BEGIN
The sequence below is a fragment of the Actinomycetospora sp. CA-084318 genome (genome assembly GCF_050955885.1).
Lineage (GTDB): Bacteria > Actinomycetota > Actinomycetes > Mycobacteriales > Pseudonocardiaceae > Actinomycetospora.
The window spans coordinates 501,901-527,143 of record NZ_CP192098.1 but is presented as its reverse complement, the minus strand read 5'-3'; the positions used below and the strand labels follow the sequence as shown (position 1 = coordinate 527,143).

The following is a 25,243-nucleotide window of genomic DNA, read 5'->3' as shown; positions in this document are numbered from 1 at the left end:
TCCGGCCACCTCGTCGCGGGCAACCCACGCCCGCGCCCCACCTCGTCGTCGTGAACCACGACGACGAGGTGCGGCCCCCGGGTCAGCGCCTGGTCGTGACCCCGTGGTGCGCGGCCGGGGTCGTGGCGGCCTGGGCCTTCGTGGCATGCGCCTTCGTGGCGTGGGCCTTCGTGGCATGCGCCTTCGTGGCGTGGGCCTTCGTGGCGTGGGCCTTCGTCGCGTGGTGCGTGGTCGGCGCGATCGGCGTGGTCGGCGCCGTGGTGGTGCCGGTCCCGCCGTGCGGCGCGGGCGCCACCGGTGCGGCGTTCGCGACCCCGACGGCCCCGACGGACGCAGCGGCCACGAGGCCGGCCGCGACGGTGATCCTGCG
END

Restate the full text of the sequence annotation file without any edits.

The sequence below is a fragment of the Actinomycetospora sp. CA-084318 genome (genome assembly GCF_050955885.1).
Lineage (GTDB): Bacteria > Actinomycetota > Actinomycetes > Mycobacteriales > Pseudonocardiaceae > Actinomycetospora.
The window spans coordinates 501,901-527,143 of record NZ_CP192098.1 but is presented as its reverse complement, the minus strand read 5'-3'; the positions used below and the strand labels follow the sequence as shown (position 1 = coordinate 527,143).

The following is a 25,243-nucleotide window of genomic DNA, read 5'->3' as shown; positions in this document are numbered from 1 at the left end:
TCCGGCCACCTCGTCGCGGGCAACCCACGCCCGCGCCCCACCTCGTCGTCGTGAACCACGACGACGAGGTGCGGCCCCCGGGTCAGCGCCTGGTCGTGACCCCGTGGTGCGCGGCCGGGGTCGTGGCGGCCTGGGCCTTCGTGGCATGCGCCTTCGTGGCGTGGGCCTTCGTGGCATGCGCCTTCGTGGCGTGGGCCTTCGTGGCGTGGGCCTTCGTCGCGTGGTGCGTGGTCGGCGCGATCGGCGTGGTCGGCGCCGTGGTGGTGCCGGTCCCGCCGTGCGGCGCGGGCGCCACCGGTGCGGCGTTCGCGACCCCGACGGCCCCGACGGACGCAGCGGCCACGAGGCCGGCCGCGACGGTGATCCTGCG